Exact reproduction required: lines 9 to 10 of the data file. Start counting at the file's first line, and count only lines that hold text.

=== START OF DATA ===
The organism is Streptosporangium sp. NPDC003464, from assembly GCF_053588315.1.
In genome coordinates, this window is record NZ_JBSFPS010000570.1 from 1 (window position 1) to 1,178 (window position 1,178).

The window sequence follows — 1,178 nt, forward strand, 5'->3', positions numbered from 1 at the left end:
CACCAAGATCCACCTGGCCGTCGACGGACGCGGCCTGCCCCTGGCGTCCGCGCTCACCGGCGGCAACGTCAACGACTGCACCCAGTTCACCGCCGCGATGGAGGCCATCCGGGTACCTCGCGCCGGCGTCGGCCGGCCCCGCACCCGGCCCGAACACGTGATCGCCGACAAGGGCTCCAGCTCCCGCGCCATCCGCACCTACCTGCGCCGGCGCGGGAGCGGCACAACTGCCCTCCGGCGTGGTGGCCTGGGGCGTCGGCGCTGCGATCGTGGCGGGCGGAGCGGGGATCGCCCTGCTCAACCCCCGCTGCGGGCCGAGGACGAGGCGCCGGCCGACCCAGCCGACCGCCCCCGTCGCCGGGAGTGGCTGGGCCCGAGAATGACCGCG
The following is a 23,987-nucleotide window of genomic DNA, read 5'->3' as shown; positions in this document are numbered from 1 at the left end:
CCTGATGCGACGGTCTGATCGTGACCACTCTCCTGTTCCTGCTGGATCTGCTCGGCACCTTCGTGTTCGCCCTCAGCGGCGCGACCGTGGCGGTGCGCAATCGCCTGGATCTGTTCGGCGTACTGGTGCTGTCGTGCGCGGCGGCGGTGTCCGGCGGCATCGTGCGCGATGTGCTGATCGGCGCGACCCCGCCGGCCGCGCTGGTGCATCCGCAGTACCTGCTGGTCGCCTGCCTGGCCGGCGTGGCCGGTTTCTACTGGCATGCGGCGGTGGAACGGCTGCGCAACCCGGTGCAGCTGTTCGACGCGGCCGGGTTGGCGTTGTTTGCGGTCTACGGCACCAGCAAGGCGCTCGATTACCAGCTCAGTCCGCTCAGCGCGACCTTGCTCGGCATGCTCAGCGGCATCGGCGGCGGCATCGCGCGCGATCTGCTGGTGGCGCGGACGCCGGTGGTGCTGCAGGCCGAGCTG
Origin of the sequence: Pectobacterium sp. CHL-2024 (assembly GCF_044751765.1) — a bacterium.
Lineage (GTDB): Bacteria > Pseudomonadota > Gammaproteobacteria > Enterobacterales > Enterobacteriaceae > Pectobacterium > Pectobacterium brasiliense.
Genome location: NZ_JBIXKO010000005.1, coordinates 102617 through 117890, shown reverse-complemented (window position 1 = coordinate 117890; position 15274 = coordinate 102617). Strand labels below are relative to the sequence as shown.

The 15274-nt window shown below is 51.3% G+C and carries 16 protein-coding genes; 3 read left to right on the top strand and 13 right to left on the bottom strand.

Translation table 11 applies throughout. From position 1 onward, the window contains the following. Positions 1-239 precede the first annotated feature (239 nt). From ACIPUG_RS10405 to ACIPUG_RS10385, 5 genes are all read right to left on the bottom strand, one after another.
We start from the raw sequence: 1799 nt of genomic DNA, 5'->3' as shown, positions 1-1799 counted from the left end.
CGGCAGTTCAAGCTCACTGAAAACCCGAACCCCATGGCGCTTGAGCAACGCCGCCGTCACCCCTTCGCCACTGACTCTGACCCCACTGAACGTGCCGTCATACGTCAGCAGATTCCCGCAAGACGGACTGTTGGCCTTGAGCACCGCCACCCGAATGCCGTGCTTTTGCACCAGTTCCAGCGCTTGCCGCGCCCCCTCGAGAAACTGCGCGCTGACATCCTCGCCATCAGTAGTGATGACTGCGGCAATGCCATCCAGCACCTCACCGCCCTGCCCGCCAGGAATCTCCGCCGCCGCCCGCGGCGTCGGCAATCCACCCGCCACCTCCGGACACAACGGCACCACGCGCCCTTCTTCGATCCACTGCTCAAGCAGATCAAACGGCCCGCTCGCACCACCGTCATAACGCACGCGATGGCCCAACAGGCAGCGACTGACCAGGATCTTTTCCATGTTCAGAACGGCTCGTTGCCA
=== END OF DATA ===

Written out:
Genome location: NZ_JBIXKO010000005.1, coordinates 102617 through 117890, shown reverse-complemented (window position 1 = coordinate 117890; position 15274 = coordinate 102617). Strand labels below are relative to the sequence as shown.

The 15274-nt window shown below is 51.3% G+C and carries 16 protein-coding genes; 3 read left to right on the top strand and 13 right to left on the bottom strand.